Husserl, Edmund: Philosophy and the Crisis of European Man

II

It is now time that there be voiced misunderstandings and doubts that are certainly very importunate and which, it seems to me, derive their suggestive force from the language of popular prejudice.

Is not what is here being advocated something rather out of place in our times – saving the honor of rationalism, of enlightenment, of an intellectualism that, lost in theory, is isolated from the world, with the necessarily bad result that the quest for learning becomes empty, becomes intellectual snobbishness? Does it not mean falling back into the fatal error of thinking that science makes men wise, that science is called upon the create a genuine humanity, superior to destiny and finding satisfaction in itself? Who is going to take such thoughts seriously today?

This objection certainly is relatively justified in regard to the state of development in Europe from the seventeenth up to the end of the nineteenth century. But it does not touch the precise sense of what I am saying. I should like to think that I, seemingly a reactionary, am far more revolutionary than those who today in word strike so radical a pose.

I, too, am quite sure that the European crisis has its roots in a mistaken rationalism.43 That, however, must not be interpreted as meaning that rationality as such is an evil or that in the totality of human existence it is of minor importance. The rationality of which alone we are speaking is rationality in that noble and genuine sense, the original Greek sense, that became an ideal in the classical period of Greek philosophy – though of course it still needed considerable clarification through self-examination. It is its vocation, however, to serve as a guide to mature development. On the other hand, we readily grant (and in this regard German idealism has spoken long before us) that the form of development given to ratio in the rationalism of the Enlightenment was an aberration, but nevertheless an understandable aberration.

Reason is a broad title. According to the good old definition, man is the rational living being, a sense in which even the Papuan is man and not beast. He has his aims, and he acts with reflection, considering practical possibilities. As products and methods grow, they enter into a tradition that is ever intelligible in its rationality. Still, just as man (and even the Papuan) represents a new level of animality – in comparison with the beast – so with regard to humanity and its reason does philosophical reason represent a new level. The level of human existence with its ideal norms for infinite tasks, the level of existence sub specie aeternitatis, is, however, possible only in the form of absolute universality, precisely that which is a priori included in the idea of philosophy. It is true that universal philosophy, along with all the particular sciences, constitutes only a partial manifestation of European culture. Contained, however, in the sense of my entire presentation is the claim that this part is, so to speak, the functioning brain upon whose normal functioning the genuine, healthy spirit of Europe depends. The humanity of higher man, of reason, demands, therefore, a genuine philosophy.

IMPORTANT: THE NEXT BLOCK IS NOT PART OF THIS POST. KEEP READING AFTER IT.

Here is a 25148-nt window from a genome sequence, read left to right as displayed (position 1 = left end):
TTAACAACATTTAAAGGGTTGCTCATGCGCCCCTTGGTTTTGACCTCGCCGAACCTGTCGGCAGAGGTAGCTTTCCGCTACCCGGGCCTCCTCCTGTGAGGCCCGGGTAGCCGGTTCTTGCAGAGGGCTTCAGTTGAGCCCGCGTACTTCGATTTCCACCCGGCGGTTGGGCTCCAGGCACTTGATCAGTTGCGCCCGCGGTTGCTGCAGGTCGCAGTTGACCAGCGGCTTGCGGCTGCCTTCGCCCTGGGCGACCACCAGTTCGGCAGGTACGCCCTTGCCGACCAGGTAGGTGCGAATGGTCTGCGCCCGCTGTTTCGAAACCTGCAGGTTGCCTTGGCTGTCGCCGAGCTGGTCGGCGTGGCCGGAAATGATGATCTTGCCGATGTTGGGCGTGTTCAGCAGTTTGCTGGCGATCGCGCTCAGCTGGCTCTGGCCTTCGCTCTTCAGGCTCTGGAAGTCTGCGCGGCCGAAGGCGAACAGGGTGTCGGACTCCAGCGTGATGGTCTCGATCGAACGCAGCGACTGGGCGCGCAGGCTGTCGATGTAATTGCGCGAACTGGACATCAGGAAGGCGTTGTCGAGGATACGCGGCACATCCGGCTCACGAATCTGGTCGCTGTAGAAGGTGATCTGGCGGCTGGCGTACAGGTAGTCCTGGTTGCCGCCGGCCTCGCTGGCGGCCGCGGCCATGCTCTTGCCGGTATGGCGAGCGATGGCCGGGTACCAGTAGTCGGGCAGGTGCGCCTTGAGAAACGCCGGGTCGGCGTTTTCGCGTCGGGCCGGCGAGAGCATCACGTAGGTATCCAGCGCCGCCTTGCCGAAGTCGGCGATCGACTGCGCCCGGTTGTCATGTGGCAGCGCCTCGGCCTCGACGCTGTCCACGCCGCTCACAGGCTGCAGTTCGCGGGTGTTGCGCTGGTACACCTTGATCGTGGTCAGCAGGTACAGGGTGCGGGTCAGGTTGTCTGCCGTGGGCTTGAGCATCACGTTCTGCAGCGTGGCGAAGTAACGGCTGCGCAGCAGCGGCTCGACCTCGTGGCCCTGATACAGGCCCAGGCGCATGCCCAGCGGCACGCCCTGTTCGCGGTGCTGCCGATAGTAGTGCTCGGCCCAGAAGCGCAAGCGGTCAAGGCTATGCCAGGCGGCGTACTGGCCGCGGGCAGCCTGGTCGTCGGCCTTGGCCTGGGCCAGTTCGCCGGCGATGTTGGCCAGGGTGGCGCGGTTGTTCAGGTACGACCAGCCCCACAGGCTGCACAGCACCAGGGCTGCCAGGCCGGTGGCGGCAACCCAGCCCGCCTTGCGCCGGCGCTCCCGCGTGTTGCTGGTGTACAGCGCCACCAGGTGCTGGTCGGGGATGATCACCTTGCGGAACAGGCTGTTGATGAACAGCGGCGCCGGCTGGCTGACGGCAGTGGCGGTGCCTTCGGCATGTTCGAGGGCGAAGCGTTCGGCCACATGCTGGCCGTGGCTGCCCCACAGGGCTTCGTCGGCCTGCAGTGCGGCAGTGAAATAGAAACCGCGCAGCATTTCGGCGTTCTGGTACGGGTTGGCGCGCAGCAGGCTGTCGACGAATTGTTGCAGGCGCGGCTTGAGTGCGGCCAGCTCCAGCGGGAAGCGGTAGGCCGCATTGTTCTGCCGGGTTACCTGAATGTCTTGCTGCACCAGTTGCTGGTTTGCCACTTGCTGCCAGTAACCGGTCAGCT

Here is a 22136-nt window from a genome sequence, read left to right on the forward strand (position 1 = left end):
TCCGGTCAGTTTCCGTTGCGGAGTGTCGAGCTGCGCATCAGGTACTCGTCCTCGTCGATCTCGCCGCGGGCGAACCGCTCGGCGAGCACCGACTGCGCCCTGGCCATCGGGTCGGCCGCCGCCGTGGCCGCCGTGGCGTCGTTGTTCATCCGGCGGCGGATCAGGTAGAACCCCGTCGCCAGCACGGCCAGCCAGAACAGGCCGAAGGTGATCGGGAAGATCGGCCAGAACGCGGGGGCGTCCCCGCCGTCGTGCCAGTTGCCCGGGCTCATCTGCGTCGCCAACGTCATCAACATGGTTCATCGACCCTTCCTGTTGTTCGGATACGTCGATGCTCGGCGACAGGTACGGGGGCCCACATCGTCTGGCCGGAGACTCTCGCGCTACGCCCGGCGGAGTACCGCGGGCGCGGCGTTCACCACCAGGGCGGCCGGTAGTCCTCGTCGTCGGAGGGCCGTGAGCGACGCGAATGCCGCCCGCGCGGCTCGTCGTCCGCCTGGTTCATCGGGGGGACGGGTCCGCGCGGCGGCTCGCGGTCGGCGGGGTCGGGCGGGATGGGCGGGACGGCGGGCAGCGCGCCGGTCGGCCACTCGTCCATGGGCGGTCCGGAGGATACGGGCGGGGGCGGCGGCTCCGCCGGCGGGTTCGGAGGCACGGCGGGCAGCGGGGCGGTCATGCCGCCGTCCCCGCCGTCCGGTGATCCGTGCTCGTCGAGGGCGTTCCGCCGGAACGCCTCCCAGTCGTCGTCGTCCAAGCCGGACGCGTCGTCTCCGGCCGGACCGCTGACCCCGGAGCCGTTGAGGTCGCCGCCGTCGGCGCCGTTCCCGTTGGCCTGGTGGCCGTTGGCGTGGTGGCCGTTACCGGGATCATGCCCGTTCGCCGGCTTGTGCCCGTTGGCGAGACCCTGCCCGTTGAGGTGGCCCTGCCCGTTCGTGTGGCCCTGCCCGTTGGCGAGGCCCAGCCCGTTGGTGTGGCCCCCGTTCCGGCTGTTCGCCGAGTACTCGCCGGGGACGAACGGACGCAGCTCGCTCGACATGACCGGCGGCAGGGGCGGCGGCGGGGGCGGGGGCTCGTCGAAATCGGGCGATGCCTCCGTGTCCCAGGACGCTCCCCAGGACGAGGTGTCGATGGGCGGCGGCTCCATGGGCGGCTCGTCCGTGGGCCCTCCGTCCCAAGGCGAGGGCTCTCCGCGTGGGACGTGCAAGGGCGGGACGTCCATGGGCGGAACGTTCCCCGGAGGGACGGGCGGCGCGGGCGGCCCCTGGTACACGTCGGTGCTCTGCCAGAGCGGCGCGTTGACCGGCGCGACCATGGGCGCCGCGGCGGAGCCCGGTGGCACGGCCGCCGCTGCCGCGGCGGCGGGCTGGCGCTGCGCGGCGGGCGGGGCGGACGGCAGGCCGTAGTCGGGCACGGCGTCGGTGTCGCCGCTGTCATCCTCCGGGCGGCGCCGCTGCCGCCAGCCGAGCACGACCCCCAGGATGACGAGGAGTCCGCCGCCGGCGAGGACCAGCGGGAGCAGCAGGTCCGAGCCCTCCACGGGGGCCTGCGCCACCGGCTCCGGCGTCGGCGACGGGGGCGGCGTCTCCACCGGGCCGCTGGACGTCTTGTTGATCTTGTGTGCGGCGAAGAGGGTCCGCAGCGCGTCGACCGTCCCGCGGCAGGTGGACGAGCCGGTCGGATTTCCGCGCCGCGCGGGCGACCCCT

But at this very point there lurks a danger. “Philosophy” – in that we must certainly distinguish philosophy as a historical fact belonging to this or that time from philosophy as idea, idea of an infinite task.44 The philosophy that at any particular time is his historically actual is the more or less successful attempt to realize the guiding idea of the infinity, and thereby the totality, of truths. Practical ideals, viewed as external poles from the line of which one cannot stray during the whole of life without regret, without being untrue to oneself and thus unhappy, are in this view by no means yet clear and determined; they are anticipated in an equivocal generality. Determination comes only with concrete pursuit and with at least relatively successful action. Here the constant danger is that of falling into one-sidedness and premature satisfaction, which are punished in subsequent contradictions. Thence the contrast between the grand claims of philosophical systems, that are all the while incompatible with each other. Added to this are the necessity and yet the danger of specialization.

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